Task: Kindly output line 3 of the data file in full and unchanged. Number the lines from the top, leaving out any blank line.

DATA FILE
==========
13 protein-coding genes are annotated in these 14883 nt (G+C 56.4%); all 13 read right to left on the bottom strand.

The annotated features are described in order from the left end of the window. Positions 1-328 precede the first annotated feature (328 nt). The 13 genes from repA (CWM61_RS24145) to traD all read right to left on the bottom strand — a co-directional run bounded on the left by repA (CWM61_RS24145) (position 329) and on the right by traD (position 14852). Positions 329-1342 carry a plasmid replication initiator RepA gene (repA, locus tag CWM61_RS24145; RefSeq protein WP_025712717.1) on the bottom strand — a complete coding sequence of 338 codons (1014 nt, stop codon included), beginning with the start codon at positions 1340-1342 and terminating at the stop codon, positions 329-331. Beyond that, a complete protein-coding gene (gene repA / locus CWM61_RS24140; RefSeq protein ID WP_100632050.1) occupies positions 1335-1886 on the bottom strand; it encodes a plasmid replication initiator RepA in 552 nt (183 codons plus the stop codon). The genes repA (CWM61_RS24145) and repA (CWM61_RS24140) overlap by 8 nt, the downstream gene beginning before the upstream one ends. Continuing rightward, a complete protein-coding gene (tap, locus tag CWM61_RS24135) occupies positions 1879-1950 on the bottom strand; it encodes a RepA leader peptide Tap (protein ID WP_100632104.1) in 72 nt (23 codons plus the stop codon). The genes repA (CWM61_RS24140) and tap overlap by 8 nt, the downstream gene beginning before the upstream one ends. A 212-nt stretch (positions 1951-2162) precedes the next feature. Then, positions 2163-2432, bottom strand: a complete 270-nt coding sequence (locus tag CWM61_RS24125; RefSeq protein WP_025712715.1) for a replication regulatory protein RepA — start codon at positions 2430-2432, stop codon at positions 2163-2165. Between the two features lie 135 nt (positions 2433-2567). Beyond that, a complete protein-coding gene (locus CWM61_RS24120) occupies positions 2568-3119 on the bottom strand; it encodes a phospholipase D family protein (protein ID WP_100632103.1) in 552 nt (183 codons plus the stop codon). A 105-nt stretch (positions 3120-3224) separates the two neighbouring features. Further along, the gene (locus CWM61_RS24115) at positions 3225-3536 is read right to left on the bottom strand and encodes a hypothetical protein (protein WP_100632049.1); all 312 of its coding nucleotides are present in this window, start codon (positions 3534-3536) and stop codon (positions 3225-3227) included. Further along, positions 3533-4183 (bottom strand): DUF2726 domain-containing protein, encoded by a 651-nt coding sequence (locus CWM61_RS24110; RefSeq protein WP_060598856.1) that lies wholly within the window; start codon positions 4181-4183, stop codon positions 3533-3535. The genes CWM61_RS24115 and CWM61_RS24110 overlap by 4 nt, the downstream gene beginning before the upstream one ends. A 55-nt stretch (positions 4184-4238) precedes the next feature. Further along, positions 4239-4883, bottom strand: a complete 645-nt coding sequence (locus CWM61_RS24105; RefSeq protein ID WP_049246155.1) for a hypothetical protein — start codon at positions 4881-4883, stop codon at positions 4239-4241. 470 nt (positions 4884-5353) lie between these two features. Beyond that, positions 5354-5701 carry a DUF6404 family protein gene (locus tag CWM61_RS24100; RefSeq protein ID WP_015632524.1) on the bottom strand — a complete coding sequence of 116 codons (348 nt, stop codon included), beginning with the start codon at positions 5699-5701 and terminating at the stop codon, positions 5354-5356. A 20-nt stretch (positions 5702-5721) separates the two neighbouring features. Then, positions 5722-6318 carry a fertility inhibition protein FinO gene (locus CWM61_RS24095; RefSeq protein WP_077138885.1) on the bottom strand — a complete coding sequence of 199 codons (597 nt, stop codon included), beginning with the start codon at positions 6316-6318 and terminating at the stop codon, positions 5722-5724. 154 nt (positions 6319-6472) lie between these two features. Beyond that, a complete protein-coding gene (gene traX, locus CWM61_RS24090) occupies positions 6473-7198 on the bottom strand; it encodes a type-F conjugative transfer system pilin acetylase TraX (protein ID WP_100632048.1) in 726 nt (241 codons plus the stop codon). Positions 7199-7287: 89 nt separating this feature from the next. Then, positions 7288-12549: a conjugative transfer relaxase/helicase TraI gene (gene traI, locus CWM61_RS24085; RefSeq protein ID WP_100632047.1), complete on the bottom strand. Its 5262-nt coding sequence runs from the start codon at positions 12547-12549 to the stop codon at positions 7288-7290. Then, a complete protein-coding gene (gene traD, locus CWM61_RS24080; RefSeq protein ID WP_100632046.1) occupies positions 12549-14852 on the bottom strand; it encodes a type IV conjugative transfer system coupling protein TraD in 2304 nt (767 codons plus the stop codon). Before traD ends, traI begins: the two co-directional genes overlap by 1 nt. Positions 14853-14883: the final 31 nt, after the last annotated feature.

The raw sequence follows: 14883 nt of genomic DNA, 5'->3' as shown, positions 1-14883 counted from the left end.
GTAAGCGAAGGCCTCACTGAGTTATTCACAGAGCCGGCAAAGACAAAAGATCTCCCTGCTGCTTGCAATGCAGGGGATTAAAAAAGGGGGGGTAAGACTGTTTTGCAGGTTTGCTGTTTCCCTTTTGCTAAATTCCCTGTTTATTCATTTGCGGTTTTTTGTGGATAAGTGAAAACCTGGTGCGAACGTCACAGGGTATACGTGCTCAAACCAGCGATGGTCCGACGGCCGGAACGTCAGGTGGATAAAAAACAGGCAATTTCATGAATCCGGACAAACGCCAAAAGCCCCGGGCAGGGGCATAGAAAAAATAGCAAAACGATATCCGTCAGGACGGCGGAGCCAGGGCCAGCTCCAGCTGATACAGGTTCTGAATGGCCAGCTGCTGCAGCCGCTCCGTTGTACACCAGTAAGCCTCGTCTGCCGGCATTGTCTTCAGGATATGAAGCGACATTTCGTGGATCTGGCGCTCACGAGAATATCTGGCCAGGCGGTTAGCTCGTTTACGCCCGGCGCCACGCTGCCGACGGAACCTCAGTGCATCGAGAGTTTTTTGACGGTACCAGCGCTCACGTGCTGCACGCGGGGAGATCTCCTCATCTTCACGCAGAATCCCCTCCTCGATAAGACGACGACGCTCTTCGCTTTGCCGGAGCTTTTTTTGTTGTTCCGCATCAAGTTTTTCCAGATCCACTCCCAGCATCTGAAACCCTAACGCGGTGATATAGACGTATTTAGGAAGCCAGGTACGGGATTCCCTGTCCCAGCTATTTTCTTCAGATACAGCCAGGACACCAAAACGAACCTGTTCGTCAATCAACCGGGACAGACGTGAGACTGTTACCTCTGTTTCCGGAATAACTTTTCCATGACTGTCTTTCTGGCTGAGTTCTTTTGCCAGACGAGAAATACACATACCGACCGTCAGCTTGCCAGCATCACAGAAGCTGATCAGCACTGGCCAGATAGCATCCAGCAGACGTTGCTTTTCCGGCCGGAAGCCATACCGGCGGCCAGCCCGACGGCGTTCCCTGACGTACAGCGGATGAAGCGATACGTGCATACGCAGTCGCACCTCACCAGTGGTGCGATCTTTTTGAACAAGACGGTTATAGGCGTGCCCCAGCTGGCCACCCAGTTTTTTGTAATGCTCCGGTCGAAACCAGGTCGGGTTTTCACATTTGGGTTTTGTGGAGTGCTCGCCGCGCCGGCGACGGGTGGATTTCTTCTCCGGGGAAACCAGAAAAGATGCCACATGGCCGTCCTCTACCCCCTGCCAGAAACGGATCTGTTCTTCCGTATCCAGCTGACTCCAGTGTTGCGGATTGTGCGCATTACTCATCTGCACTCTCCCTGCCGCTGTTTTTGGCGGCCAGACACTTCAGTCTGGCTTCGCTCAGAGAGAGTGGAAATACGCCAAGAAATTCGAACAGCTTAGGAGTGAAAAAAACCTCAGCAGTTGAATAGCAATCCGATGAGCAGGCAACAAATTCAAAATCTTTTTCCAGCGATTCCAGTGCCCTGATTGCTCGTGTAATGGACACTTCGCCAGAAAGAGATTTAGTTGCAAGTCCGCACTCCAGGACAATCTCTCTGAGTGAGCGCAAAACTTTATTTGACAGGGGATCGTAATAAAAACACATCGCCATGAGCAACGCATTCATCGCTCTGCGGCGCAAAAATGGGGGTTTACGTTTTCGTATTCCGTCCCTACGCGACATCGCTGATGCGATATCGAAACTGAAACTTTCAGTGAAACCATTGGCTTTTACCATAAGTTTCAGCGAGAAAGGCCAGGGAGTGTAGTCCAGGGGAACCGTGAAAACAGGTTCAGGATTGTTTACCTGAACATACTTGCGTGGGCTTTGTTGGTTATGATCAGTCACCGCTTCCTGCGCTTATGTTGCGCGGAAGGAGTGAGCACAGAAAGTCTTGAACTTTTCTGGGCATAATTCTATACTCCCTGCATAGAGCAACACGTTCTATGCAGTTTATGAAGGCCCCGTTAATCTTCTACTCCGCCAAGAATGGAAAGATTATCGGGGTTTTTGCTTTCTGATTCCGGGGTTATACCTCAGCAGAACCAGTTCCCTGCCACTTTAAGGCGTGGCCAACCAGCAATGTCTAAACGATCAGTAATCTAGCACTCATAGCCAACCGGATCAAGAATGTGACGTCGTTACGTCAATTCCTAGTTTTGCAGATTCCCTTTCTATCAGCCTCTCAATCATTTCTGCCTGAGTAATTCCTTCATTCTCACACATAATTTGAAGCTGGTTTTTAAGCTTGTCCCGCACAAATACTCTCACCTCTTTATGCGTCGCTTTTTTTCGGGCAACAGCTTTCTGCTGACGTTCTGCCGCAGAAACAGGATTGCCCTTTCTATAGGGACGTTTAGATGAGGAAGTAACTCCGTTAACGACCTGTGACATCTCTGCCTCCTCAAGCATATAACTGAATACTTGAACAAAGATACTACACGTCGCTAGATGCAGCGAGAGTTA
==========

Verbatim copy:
The raw sequence follows: 14883 nt of genomic DNA, 5'->3' as shown, positions 1-14883 counted from the left end.